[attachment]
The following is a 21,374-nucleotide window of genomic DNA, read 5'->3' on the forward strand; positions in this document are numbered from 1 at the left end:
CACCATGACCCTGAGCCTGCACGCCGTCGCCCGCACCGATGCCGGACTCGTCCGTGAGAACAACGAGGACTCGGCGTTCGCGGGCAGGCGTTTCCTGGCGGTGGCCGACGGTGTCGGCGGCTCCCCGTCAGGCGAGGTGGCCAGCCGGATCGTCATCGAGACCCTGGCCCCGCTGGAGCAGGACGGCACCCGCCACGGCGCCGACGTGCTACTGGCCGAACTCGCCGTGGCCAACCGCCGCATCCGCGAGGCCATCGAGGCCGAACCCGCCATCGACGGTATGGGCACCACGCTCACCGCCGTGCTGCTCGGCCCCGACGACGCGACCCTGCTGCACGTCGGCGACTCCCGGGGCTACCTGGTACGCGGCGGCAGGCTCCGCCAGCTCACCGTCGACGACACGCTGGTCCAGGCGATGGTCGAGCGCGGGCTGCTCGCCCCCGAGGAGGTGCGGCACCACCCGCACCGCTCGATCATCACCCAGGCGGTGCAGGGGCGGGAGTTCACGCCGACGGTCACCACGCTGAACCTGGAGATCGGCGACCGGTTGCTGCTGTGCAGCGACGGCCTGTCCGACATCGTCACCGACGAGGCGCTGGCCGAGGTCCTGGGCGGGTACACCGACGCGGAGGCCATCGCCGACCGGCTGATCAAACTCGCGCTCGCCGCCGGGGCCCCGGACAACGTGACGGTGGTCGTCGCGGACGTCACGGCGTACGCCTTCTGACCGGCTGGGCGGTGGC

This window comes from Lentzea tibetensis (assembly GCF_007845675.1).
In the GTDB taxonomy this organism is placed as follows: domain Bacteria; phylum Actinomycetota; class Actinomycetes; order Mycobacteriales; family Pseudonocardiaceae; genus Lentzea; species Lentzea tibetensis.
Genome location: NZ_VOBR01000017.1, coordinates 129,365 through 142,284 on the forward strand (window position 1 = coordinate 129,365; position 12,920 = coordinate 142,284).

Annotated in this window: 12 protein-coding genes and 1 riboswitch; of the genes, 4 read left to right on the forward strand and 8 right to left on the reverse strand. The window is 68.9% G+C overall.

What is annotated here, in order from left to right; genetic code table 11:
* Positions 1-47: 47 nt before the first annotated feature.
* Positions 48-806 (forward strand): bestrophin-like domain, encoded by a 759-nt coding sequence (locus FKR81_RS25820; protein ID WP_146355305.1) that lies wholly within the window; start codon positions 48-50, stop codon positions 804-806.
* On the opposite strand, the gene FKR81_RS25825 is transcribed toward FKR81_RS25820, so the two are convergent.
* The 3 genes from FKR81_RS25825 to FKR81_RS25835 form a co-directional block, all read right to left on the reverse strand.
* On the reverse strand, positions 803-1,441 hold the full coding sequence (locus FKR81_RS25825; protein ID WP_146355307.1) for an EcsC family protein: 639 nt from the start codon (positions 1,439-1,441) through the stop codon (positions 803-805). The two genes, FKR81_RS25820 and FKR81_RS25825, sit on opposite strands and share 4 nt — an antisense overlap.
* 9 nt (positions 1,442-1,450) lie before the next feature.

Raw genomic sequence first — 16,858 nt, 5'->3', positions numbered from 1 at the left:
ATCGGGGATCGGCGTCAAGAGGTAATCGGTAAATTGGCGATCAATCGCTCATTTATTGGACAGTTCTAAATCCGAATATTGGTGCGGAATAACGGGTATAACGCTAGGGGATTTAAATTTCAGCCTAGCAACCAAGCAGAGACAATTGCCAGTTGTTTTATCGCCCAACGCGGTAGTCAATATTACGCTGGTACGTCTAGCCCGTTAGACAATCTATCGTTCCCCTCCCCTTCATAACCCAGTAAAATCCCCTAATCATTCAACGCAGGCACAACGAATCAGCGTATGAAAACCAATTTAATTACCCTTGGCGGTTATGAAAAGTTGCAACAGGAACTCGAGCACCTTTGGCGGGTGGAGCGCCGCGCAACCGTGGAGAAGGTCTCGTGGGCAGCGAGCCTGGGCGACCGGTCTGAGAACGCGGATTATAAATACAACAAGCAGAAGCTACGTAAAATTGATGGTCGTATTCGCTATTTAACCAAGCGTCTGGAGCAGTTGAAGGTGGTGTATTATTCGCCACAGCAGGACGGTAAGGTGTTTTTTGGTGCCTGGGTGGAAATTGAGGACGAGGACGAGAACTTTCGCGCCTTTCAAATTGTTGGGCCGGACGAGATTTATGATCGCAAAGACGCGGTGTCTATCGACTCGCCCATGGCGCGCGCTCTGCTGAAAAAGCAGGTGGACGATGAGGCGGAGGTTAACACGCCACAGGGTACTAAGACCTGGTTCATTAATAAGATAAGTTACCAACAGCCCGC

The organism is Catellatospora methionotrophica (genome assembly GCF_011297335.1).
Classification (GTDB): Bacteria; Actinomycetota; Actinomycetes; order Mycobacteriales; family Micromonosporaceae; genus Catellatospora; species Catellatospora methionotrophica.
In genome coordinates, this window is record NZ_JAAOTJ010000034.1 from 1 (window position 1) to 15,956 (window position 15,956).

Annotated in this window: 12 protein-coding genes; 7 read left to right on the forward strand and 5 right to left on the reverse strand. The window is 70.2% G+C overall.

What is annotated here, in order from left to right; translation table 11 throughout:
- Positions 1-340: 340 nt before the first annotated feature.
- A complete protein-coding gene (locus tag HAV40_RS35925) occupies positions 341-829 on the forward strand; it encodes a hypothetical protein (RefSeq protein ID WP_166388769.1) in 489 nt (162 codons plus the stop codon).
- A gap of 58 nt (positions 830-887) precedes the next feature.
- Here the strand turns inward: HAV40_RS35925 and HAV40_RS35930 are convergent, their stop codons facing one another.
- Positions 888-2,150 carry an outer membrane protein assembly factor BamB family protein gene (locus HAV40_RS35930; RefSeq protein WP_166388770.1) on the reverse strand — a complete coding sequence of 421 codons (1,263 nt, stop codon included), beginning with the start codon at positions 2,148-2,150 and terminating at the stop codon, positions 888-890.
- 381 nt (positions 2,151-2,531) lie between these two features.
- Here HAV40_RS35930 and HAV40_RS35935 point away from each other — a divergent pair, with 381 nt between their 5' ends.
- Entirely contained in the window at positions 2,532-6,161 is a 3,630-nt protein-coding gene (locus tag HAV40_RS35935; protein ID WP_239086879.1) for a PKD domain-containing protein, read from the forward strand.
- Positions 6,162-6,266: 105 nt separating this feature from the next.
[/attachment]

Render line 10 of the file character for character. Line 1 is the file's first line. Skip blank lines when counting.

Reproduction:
* On the opposite strand, the gene FKR81_RS25825 is transcribed toward FKR81_RS25820, so the two are convergent.